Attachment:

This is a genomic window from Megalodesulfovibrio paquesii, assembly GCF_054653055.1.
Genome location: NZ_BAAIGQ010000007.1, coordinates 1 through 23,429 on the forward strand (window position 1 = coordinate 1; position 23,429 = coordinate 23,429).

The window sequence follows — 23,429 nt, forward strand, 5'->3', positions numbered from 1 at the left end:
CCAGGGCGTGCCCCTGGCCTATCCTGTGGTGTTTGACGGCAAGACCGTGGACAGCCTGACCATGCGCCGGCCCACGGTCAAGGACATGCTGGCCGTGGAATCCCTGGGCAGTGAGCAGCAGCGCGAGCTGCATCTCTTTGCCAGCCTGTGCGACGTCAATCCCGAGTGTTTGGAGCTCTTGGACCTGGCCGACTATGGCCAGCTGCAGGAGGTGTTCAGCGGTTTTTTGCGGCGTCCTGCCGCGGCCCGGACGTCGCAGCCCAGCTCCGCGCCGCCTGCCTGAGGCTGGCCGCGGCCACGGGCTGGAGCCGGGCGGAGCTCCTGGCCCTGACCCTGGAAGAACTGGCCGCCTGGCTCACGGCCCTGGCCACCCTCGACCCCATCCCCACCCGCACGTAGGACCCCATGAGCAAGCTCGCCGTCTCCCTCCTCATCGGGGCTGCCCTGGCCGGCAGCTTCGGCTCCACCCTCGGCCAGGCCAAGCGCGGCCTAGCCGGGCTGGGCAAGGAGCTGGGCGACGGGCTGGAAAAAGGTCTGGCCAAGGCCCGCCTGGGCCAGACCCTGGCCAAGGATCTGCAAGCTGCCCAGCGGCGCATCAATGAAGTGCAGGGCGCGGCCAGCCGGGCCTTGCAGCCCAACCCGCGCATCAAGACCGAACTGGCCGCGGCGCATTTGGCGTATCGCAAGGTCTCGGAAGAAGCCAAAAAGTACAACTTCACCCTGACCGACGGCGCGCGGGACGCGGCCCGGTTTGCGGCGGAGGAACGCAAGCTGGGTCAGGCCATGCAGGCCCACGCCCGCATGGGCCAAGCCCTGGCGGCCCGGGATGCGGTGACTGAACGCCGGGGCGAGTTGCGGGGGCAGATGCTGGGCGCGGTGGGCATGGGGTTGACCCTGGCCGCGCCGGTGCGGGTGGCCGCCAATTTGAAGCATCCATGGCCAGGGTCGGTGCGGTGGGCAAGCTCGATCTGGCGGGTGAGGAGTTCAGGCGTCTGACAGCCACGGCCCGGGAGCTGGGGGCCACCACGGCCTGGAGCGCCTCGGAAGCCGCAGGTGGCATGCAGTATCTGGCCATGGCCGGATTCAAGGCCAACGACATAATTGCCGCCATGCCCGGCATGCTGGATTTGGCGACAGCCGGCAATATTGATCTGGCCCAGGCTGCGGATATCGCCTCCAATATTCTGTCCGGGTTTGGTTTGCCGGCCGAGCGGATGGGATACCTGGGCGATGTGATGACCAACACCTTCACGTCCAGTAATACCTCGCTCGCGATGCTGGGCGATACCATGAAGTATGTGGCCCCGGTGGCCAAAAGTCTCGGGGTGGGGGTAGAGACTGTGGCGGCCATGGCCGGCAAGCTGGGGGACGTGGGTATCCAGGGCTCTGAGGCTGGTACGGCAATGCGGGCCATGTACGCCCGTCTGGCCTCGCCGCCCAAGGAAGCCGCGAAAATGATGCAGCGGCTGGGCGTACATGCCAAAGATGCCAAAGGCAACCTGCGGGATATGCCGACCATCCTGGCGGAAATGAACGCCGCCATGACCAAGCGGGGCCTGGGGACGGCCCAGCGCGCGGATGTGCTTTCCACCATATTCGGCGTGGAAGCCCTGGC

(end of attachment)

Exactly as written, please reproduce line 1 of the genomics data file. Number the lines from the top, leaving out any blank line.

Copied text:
This is a genomic window from Megalodesulfovibrio paquesii, assembly GCF_054653055.1.